Chapter Open-Ended Questions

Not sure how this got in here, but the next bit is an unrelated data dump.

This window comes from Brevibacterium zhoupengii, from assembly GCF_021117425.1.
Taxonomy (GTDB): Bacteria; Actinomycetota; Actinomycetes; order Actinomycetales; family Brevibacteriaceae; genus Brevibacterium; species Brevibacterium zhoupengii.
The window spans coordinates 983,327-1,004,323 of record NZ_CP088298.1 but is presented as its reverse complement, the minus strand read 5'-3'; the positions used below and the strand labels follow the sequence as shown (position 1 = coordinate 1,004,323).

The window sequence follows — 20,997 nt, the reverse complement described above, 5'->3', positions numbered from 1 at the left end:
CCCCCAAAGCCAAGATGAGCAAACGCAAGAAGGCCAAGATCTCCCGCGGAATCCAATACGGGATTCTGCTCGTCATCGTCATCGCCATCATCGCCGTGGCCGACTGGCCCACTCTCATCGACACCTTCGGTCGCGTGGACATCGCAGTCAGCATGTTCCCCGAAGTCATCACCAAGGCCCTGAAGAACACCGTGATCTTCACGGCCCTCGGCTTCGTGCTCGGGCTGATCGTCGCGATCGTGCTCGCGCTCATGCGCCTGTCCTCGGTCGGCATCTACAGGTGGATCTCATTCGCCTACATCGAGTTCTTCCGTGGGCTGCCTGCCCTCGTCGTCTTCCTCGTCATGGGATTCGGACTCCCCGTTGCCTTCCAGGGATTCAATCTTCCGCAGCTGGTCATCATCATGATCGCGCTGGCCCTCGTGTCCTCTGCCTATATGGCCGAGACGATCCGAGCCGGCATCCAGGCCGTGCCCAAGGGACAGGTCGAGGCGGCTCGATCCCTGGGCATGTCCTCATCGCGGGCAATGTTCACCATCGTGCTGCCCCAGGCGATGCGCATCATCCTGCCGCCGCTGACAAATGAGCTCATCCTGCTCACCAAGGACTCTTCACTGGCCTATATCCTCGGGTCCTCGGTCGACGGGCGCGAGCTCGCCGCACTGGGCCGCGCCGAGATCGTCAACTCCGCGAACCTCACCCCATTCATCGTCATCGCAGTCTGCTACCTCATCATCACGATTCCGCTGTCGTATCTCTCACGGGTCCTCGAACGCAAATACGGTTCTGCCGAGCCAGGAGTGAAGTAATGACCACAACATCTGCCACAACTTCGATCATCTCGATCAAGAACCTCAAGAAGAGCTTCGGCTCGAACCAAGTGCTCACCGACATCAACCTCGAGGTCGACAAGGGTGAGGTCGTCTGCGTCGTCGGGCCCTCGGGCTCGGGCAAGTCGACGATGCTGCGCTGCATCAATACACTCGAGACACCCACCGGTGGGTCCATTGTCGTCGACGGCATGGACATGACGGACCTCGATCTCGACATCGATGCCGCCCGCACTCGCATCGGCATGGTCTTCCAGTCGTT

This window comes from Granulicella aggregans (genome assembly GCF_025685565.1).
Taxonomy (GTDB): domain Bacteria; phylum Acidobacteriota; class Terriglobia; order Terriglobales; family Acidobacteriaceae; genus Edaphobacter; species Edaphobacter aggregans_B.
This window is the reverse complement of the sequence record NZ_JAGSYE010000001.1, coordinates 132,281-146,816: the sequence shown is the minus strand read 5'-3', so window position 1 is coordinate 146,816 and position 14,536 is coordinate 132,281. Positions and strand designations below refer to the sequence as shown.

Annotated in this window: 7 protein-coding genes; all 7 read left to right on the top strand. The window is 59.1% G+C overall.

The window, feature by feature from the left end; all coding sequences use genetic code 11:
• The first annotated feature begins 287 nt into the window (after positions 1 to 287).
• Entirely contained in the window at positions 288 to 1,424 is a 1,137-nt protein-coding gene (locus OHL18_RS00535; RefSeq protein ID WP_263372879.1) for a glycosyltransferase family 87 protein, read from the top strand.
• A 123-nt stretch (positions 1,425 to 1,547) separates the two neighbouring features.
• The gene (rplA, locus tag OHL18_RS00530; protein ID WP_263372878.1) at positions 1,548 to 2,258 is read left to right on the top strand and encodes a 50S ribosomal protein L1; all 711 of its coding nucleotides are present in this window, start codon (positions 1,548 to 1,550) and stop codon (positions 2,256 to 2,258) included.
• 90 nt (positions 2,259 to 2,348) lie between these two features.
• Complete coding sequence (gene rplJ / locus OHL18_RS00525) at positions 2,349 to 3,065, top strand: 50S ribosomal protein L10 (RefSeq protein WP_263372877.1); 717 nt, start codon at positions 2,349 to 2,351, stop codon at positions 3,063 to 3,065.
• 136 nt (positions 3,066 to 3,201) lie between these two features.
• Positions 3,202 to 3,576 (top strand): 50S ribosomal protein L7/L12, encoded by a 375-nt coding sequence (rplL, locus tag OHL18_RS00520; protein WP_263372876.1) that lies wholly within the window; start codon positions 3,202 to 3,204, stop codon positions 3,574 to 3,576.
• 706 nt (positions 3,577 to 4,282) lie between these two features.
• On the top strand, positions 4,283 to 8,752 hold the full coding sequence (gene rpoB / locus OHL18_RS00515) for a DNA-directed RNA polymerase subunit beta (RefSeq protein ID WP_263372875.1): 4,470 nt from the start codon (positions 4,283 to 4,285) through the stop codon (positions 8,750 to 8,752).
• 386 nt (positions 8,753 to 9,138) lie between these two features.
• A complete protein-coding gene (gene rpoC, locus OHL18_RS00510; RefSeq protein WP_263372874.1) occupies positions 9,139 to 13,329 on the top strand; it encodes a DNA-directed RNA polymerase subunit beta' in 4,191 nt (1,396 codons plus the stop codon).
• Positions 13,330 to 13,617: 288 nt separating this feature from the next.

Peace education is rst and foremost part of education. But education, as Lee S. Shulman (1988) correctly observed, is not a discipline; it is an applied eld that is based on a number of disciplines. This applies to peace education as well. As this volume has tried to show, a number of disciplines-social psychology, peace psychology, political science, philosophy, moral studies, communication, and more-underlie peace education, affect its purposes, and provide its rationale and its shapes, from the contact hypothesis underlying meetings between adversaries to addressing opinion leaders and gatekeepers and from recategorizing group identities to teaching the nature and history of con icts. Yet the translation of the underlying disciplines to actual educational actions, programs, and projects is anything but straightforward and simple, as a slew of new questions emerges during that process. Not all questions emanate from the disciplinary bases; a number are unique to the educational realm. A case in point is the question of whether peace education should be part of the regular school curriculum or left to nongovernmental organizations and out-of-school undertakings. On the other hand, not all questions that pertain to the underlying disciplines are necessarily relevant to issues of peace education, as, for example, the question of whether adversaries are perceived on the basis of their personological attributes or the circumstances under which they operate. Still, many questions emanate from the interaction between the underlying disciplines and the world of peace education practice.